A teacher friend of mine used my middle grade mystery, The Eyes of Pharaoh, with her gifted students. Before the kids started the book, she asked them to look at the cover (art by Lois Bradley) and describe what they thought the book was about. (Here's your chance to make your own guess.)
And here are some of their answers (with the spelling cleaned up):
- I think this is about a girl that find the tomb that dates back to ancient Egypt and also the tomb was never found by scientists.
- I think the book will be about a spirit Pharaoh wanting to go to the afterlife, but can’t read hieroglyphics. So all of a sudden a girl sneaked inside and ended up helping the Pharaoh.
- I think it is about a girl that is running away from something. And she is trying to find something out, something that she is not supposed to find out.
- This book is probably about a girl in Egypt who discovered something about the Pharaoh, or maybe she did something and now the Pharaoh is after her.
- I think the book is about a girl who is running from someone or something. Most obviously it is also about Egypt and hieroglyphics. It is apparently a mystery novel and maybe about some type of god.
- I think the book will be about a mystery. By the front it looks to me that she is getting chased by something through a pyramid.
- I think the book is about a Pharaoh watching a girl. I think she is scared because she thinks he’s going to kill her.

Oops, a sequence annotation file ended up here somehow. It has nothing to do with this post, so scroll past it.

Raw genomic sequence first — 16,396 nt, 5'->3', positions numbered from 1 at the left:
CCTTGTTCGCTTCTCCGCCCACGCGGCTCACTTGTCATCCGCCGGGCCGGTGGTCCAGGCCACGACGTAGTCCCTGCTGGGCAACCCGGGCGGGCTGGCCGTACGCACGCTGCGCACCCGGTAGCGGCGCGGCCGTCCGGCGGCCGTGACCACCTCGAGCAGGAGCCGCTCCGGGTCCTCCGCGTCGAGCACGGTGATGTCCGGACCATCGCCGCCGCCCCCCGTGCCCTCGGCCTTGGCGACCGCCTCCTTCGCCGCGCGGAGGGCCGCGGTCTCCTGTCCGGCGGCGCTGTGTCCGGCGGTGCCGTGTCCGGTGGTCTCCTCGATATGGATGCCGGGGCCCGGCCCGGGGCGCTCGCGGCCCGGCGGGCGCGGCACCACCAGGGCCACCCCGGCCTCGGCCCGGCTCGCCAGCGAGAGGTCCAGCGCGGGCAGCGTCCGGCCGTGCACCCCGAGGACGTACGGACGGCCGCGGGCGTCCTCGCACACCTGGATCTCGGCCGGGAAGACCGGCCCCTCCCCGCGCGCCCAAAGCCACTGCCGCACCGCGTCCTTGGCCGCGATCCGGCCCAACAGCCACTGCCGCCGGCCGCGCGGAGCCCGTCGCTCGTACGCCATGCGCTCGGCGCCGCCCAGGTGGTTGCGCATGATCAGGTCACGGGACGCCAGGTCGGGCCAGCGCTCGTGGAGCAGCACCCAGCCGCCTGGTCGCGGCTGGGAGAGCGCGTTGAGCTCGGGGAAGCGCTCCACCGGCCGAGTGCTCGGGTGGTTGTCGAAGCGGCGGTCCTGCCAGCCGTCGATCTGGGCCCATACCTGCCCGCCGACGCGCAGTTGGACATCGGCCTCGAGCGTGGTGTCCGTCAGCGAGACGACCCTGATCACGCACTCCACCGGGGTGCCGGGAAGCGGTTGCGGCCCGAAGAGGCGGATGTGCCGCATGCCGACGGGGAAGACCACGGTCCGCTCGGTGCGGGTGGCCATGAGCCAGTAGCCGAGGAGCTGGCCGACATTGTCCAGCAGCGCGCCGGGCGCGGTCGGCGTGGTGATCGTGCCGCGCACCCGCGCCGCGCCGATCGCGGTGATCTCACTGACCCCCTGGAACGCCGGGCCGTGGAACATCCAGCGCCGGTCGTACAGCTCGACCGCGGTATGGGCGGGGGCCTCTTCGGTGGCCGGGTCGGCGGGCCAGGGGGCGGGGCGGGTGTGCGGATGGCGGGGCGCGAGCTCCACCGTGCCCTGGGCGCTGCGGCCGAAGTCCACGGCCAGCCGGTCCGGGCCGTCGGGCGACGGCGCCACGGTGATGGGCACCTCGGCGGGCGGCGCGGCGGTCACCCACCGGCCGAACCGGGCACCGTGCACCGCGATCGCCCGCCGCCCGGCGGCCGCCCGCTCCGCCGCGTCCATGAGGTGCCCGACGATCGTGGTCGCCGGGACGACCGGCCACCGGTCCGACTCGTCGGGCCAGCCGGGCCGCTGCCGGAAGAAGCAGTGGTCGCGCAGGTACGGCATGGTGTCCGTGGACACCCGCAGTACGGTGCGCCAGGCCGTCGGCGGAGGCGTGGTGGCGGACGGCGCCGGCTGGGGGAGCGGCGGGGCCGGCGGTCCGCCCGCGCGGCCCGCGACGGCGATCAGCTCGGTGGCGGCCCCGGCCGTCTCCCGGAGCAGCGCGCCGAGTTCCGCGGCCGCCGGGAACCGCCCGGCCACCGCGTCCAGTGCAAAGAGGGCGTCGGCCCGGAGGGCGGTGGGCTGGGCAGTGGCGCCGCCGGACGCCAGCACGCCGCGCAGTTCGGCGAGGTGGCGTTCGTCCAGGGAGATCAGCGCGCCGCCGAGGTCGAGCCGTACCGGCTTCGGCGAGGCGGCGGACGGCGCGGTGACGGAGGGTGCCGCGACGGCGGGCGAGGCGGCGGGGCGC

How close were they? Here’s the long version of the book synopsis:
The Eyes of Pharaoh, 1177 BC: During the reign of Pharaoh Ramses the Third, Seshta, a 13-year-old dancer in the Temple of Hathor, dreams of becoming a famous entertainer. Horus, the brother of her heart, is content as a toymaker’s apprentice. Reya, at 16, has joined Egypt’s army with hopes of becoming a hero. Despite their different paths, nothing can break the bonds of their friendship.
When Reya hints that Egypt is in danger from foreign nomads, Seshta and Horus don’t take him seriously. How could anyone challenge Egypt?
Then Reya disappears. Seshta and Horus set out to find him—and discover a darker plot than they ever imagined. To save their friend, Seshta and Horus spy on merchants, soldiers, and royalty, and start to suspect even The Eyes of Pharaoh, the powerful head of the secret police. Will Seshta and Horus escape the traps set for them, rescue Reya, and stop the plot against Egypt in time?
Set in ancient Egypt, the ideas in this book echo in the international politics of today, while the power of friendship will touch hearts both young and old. Suitable for ages 9 and up.
Do you think the kids got a good enough impression of the book from the cover? Many of them did pick up on some aspects of the story – a female main character, mystery, and of course ancient Egypt, although some kids thought the book would be set there, while others thought it involved a modern girl traveling back in time or investigating ancient tomb. This is probably more accurate than what I could get from a lot of book covers. And I guess the most important question is not, “Does the cover accurately portray what’s inside the book?” but rather, “Does it make a potential reader want to read the book?”
How much do you judge a book by its cover? Is it more important to capture aspects of the plot, or the overall tone?
Read the opening chapter of The Eyes of Pharaoh at Chris's website or download a sample from the book’s Amazon page.
Chris is also the author of The Well of Sacrifice, an adventure in ninth-century Mayan Guatemala.